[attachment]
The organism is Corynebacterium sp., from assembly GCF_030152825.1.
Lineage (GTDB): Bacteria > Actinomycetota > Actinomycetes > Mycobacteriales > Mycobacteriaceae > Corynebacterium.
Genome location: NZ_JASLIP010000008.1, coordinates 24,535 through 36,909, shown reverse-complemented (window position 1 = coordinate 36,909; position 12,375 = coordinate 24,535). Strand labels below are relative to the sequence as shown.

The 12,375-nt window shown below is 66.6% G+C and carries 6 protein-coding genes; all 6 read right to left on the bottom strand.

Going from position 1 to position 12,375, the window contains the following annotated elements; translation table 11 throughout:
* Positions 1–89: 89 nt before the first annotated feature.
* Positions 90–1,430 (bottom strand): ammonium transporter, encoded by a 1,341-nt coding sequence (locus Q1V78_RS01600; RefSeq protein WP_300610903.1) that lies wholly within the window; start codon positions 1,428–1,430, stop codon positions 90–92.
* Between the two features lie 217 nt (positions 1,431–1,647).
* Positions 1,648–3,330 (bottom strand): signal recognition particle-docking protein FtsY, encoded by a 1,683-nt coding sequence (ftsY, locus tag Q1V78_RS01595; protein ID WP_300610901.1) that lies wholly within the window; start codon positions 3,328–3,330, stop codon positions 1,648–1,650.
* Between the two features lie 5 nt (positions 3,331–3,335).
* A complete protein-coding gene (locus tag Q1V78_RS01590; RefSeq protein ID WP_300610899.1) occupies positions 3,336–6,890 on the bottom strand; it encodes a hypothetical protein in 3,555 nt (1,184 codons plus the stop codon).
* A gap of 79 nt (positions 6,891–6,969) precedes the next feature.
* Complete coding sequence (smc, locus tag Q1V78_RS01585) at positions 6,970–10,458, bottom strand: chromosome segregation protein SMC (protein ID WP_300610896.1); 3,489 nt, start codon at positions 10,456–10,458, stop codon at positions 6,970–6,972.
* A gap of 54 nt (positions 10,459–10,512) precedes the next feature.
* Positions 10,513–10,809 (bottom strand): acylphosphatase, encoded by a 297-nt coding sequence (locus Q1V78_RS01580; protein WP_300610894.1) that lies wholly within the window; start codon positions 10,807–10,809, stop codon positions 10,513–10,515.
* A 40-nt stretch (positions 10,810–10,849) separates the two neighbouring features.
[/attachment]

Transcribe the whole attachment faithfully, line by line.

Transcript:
The organism is Corynebacterium sp., from assembly GCF_030152825.1.
Lineage (GTDB): Bacteria > Actinomycetota > Actinomycetes > Mycobacteriales > Mycobacteriaceae > Corynebacterium.
Genome location: NZ_JASLIP010000008.1, coordinates 24,535 through 36,909, shown reverse-complemented (window position 1 = coordinate 36,909; position 12,375 = coordinate 24,535). Strand labels below are relative to the sequence as shown.

The 12,375-nt window shown below is 66.6% G+C and carries 6 protein-coding genes; all 6 read right to left on the bottom strand.

Going from position 1 to position 12,375, the window contains the following annotated elements; translation table 11 throughout:
* Positions 1–89: 89 nt before the first annotated feature.
* Positions 90–1,430 (bottom strand): ammonium transporter, encoded by a 1,341-nt coding sequence (locus Q1V78_RS01600; RefSeq protein WP_300610903.1) that lies wholly within the window; start codon positions 1,428–1,430, stop codon positions 90–92.
* Between the two features lie 217 nt (positions 1,431–1,647).
* Positions 1,648–3,330 (bottom strand): signal recognition particle-docking protein FtsY, encoded by a 1,683-nt coding sequence (ftsY, locus tag Q1V78_RS01595; protein ID WP_300610901.1) that lies wholly within the window; start codon positions 3,328–3,330, stop codon positions 1,648–1,650.
* Between the two features lie 5 nt (positions 3,331–3,335).
* A complete protein-coding gene (locus tag Q1V78_RS01590; RefSeq protein ID WP_300610899.1) occupies positions 3,336–6,890 on the bottom strand; it encodes a hypothetical protein in 3,555 nt (1,184 codons plus the stop codon).
* A gap of 79 nt (positions 6,891–6,969) precedes the next feature.
* Complete coding sequence (smc, locus tag Q1V78_RS01585) at positions 6,970–10,458, bottom strand: chromosome segregation protein SMC (protein ID WP_300610896.1); 3,489 nt, start codon at positions 10,456–10,458, stop codon at positions 6,970–6,972.
* A gap of 54 nt (positions 10,459–10,512) precedes the next feature.
* Positions 10,513–10,809 (bottom strand): acylphosphatase, encoded by a 297-nt coding sequence (locus Q1V78_RS01580; protein WP_300610894.1) that lies wholly within the window; start codon positions 10,807–10,809, stop codon positions 10,513–10,515.
* A 40-nt stretch (positions 10,810–10,849) separates the two neighbouring features.